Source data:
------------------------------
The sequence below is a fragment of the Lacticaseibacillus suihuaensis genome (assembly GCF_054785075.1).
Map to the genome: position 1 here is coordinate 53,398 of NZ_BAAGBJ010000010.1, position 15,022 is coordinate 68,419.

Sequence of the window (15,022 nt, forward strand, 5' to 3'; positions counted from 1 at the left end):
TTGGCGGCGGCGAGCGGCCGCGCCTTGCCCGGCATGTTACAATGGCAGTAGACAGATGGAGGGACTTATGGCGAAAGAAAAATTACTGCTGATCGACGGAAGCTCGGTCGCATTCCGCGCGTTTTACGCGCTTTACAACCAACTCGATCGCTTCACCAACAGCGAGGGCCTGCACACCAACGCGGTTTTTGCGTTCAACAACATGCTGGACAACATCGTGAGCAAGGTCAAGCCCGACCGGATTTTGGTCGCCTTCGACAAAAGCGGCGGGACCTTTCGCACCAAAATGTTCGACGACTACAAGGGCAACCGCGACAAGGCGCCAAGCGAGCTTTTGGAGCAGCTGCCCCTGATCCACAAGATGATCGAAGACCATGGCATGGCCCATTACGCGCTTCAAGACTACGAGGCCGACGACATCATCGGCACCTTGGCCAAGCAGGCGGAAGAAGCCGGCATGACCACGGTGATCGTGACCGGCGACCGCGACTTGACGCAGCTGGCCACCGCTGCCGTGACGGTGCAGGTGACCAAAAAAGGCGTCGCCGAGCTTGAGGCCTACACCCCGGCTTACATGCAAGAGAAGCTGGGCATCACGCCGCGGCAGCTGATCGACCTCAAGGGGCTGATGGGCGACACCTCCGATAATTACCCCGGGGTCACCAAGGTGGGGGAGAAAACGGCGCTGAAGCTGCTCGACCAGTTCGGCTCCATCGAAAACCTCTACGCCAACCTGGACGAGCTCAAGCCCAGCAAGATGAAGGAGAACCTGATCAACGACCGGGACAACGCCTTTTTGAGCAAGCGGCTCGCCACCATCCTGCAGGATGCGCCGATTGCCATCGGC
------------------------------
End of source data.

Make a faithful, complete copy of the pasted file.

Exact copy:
The sequence below is a fragment of the Lacticaseibacillus suihuaensis genome (assembly GCF_054785075.1).
Map to the genome: position 1 here is coordinate 53,398 of NZ_BAAGBJ010000010.1, position 15,022 is coordinate 68,419.

Sequence of the window (15,022 nt, forward strand, 5' to 3'; positions counted from 1 at the left end):
TTGGCGGCGGCGAGCGGCCGCGCCTTGCCCGGCATGTTACAATGGCAGTAGACAGATGGAGGGACTTATGGCGAAAGAAAAATTACTGCTGATCGACGGAAGCTCGGTCGCATTCCGCGCGTTTTACGCGCTTTACAACCAACTCGATCGCTTCACCAACAGCGAGGGCCTGCACACCAACGCGGTTTTTGCGTTCAACAACATGCTGGACAACATCGTGAGCAAGGTCAAGCCCGACCGGATTTTGGTCGCCTTCGACAAAAGCGGCGGGACCTTTCGCACCAAAATGTTCGACGACTACAAGGGCAACCGCGACAAGGCGCCAAGCGAGCTTTTGGAGCAGCTGCCCCTGATCCACAAGATGATCGAAGACCATGGCATGGCCCATTACGCGCTTCAAGACTACGAGGCCGACGACATCATCGGCACCTTGGCCAAGCAGGCGGAAGAAGCCGGCATGACCACGGTGATCGTGACCGGCGACCGCGACTTGACGCAGCTGGCCACCGCTGCCGTGACGGTGCAGGTGACCAAAAAAGGCGTCGCCGAGCTTGAGGCCTACACCCCGGCTTACATGCAAGAGAAGCTGGGCATCACGCCGCGGCAGCTGATCGACCTCAAGGGGCTGATGGGCGACACCTCCGATAATTACCCCGGGGTCACCAAGGTGGGGGAGAAAACGGCGCTGAAGCTGCTCGACCAGTTCGGCTCCATCGAAAACCTCTACGCCAACCTGGACGAGCTCAAGCCCAGCAAGATGAAGGAGAACCTGATCAACGACCGGGACAACGCCTTTTTGAGCAAGCGGCTCGCCACCATCCTGCAGGATGCGCCGATTGCCATCGGC